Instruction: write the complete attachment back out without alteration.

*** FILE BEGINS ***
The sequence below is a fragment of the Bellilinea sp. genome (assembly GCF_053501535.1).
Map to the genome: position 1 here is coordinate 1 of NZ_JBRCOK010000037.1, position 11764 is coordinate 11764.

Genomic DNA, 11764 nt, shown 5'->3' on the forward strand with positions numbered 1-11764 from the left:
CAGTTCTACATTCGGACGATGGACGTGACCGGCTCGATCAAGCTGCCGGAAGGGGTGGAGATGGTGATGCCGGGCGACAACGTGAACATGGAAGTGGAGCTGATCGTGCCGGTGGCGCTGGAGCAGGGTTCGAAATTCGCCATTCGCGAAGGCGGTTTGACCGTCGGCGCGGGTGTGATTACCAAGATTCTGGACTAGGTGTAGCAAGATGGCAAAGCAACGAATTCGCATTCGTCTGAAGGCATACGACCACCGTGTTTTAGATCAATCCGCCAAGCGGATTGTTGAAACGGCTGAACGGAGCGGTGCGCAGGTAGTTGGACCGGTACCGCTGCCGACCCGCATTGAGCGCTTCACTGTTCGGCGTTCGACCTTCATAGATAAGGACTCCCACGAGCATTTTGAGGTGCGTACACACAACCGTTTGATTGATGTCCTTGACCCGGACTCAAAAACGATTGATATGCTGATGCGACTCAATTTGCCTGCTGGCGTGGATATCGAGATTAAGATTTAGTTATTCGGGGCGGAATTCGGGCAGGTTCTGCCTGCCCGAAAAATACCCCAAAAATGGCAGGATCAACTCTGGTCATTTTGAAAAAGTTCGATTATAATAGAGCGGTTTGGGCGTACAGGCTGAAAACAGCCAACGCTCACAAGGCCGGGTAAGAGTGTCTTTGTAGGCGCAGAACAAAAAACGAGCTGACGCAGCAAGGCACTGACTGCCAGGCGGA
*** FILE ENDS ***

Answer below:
The sequence below is a fragment of the Bellilinea sp. genome (assembly GCF_053501535.1).
Map to the genome: position 1 here is coordinate 1 of NZ_JBRCOK010000037.1, position 11764 is coordinate 11764.

Genomic DNA, 11764 nt, shown 5'->3' on the forward strand with positions numbered 1-11764 from the left:
CAGTTCTACATTCGGACGATGGACGTGACCGGCTCGATCAAGCTGCCGGAAGGGGTGGAGATGGTGATGCCGGGCGACAACGTGAACATGGAAGTGGAGCTGATCGTGCCGGTGGCGCTGGAGCAGGGTTCGAAATTCGCCATTCGCGAAGGCGGTTTGACCGTCGGCGCGGGTGTGATTACCAAGATTCTGGACTAGGTGTAGCAAGATGGCAAAGCAACGAATTCGCATTCGTCTGAAGGCATACGACCACCGTGTTTTAGATCAATCCGCCAAGCGGATTGTTGAAACGGCTGAACGGAGCGGTGCGCAGGTAGTTGGACCGGTACCGCTGCCGACCCGCATTGAGCGCTTCACTGTTCGGCGTTCGACCTTCATAGATAAGGACTCCCACGAGCATTTTGAGGTGCGTACACACAACCGTTTGATTGATGTCCTTGACCCGGACTCAAAAACGATTGATATGCTGATGCGACTCAATTTGCCTGCTGGCGTGGATATCGAGATTAAGATTTAGTTATTCGGGGCGGAATTCGGGCAGGTTCTGCCTGCCCGAAAAATACCCCAAAAATGGCAGGATCAACTCTGGTCATTTTGAAAAAGTTCGATTATAATAGAGCGGTTTGGGCGTACAGGCTGAAAACAGCCAACGCTCACAAGGCCGGGTAAGAGTGTCTTTGTAGGCGCAGAACAAAAAACGAGCTGACGCAGCAAGGCACTGACTGCCAGGCGGA